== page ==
Some University of Florida faculty feel pressure to keep quiet, or else align themselves with Gov. Ron DeSantis (R), on sensitive issues like race and COVID-19, according to a new report from a faculty committee at the school.
The university found itself at the center of national higher-education news in late October, when information emerged that the university had barred three professors from testifying in a civil case against new voting restrictions in the state. Soon, more accounts of censorship surfaced at the university.
School officials ultimately backed off of the voting rights lawsuit prohibition, but UF, one of the largest universities by enrollment in the country, still faces a lawsuit from the affected professors. Separately, an education professor, Chris Busey, has alleged in a grievance that faculty were told they should not use the words “critical” and “race” in concentration descriptions.
The new report, from an ad hoc Faculty Senate committee on academic freedom, was released Monday and subsequently flagged by the Tampa Bay Times. A university spokesperson declined to comment.
The report detailed an atmosphere of self-censorship amid uncertainty about retaliation, as well as direct obstacles to academic work, particularly on race and COVID-19.
“Some examples of challenges reported to the ad hoc committee include external pressure to destroy deidentified data, barriers to accessing and analyzing deidentified data in a timely manner, and barriers to publication of scientific research which, taken together, inhibited the ability of faculty to contribute scientific findings during a world-wide pandemic,” the report found.
Among other things, the committee noted “Reports that University of Florida employees were told verbally not to criticize the Governor of Florida or UF policies related to Covid-19 in media interactions.”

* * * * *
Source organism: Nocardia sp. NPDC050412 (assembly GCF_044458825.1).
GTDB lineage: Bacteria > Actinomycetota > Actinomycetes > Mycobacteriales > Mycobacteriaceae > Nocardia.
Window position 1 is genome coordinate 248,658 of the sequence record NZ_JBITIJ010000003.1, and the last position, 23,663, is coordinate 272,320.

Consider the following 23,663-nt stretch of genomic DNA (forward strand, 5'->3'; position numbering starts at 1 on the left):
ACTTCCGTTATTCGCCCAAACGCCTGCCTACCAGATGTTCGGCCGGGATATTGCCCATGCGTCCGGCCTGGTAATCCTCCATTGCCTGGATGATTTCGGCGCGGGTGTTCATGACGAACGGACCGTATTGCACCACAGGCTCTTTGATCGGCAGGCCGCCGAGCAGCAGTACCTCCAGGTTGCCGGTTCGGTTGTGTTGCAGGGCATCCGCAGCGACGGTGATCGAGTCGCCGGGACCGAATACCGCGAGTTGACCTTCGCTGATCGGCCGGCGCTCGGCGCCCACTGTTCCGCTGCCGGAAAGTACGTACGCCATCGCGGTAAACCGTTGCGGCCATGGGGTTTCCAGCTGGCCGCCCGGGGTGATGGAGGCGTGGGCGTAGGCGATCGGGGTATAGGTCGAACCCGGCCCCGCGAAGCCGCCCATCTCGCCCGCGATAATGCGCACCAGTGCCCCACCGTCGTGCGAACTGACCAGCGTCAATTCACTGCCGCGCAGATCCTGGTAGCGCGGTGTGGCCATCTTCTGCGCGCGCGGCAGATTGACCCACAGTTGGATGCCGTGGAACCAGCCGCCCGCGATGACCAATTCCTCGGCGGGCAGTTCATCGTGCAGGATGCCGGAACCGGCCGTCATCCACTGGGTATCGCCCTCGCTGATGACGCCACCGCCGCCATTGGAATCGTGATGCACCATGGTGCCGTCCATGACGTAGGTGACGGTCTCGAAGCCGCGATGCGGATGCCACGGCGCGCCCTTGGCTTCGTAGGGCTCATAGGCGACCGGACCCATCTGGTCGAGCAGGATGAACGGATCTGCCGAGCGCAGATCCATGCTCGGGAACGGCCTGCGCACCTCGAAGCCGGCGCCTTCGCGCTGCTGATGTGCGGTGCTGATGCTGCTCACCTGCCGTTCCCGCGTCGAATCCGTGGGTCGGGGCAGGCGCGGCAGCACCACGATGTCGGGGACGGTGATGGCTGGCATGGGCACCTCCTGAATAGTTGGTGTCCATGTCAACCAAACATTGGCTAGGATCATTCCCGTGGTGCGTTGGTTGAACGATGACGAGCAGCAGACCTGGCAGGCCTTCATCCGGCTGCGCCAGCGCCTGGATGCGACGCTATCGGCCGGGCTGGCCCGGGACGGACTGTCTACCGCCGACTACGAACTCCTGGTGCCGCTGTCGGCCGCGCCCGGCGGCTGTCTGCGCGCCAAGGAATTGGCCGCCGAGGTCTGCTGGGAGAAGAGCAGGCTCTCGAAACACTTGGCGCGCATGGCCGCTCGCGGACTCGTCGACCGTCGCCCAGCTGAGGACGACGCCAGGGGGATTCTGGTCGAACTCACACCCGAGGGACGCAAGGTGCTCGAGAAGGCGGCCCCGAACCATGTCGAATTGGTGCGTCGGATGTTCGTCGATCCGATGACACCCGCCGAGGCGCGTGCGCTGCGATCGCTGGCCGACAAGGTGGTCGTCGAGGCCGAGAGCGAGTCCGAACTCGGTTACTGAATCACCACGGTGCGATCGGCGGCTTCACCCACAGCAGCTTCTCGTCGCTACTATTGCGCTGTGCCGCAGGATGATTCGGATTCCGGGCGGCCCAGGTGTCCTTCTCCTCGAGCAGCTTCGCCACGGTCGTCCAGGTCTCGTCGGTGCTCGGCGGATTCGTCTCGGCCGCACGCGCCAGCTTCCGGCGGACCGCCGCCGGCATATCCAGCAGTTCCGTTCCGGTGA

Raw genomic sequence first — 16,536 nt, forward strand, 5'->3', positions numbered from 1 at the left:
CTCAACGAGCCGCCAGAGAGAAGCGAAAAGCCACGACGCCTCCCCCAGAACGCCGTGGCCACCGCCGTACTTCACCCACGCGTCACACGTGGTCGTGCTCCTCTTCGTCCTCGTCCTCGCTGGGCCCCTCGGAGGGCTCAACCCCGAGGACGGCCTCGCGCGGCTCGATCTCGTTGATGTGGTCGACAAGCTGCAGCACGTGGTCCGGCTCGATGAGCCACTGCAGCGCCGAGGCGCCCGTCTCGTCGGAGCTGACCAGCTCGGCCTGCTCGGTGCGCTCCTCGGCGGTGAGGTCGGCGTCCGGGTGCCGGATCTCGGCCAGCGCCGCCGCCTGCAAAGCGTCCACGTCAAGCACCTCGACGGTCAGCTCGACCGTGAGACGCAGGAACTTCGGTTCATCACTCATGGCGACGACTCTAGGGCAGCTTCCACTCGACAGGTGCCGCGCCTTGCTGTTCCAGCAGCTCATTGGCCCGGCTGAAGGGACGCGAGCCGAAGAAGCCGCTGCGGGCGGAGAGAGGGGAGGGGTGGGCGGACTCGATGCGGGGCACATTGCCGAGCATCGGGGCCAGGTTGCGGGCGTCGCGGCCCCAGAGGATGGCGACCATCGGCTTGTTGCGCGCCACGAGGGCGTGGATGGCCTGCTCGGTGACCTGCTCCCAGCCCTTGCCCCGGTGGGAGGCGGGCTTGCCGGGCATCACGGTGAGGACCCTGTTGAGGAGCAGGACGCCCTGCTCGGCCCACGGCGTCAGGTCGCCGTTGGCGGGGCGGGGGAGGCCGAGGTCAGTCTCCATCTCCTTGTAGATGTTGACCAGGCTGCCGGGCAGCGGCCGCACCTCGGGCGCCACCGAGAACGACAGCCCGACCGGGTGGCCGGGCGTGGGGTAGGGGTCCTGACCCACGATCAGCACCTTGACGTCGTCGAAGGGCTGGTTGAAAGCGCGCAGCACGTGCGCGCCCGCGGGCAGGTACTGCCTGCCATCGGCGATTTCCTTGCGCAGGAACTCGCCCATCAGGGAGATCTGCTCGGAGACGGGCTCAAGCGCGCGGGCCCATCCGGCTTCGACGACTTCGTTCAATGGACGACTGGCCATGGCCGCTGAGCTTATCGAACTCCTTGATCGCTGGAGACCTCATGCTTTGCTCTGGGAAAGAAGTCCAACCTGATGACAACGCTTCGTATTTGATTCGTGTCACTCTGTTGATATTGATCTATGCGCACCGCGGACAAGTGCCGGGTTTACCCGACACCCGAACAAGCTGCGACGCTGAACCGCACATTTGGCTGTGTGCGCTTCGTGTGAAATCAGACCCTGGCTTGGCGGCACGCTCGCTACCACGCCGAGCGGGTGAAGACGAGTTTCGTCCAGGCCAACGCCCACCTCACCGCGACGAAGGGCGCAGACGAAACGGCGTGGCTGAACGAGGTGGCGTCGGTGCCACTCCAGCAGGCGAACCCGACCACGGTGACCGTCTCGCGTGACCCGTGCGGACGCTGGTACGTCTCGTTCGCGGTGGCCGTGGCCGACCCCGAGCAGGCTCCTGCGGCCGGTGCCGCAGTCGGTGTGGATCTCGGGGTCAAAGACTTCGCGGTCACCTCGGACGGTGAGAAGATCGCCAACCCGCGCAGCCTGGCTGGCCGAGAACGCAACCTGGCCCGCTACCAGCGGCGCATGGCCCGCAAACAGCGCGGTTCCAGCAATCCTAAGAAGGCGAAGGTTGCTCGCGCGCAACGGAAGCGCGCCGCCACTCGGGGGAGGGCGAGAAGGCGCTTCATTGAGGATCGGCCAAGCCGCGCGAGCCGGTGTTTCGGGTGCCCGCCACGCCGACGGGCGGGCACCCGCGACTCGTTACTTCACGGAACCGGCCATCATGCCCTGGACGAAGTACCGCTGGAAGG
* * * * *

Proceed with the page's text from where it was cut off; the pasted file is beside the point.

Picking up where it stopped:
“There is a palpable feeling of fear among tenured and non-tenured COM faculty of reprisal if they speak out on these issues,” the report said later, referring to College of Medicine faculty who wish to comment publicly about the COVID-19 pandemic.
“Concern was expressed by some faculty interviewed that COM/UF Health facility expansion funding in the state would be in jeopardy if the state administrative branch policy on pandemic regulations were not followed in opinion articles by medical faculty,” the report added.
Aside from COVID-19 concerns, the report also suggested the allegations from Professor Busey about the use of the words “critical” and “race” wasn’t a one-off incident.
“Comments were provided that websites were required to be changed, that course syllabi had to be restructured, and that use of the terms ‘critical’ and ‘race’ could not appear together in the same sentence or document,” the report said.
Separately, the report referred to anonymous faculty claims that content from websites and curricula were asked to be removed, delayed or altered — and that “In reported cases, the reason for such requests appeared to be that such content conflicted with a position taken by political actors or factions within the State government.”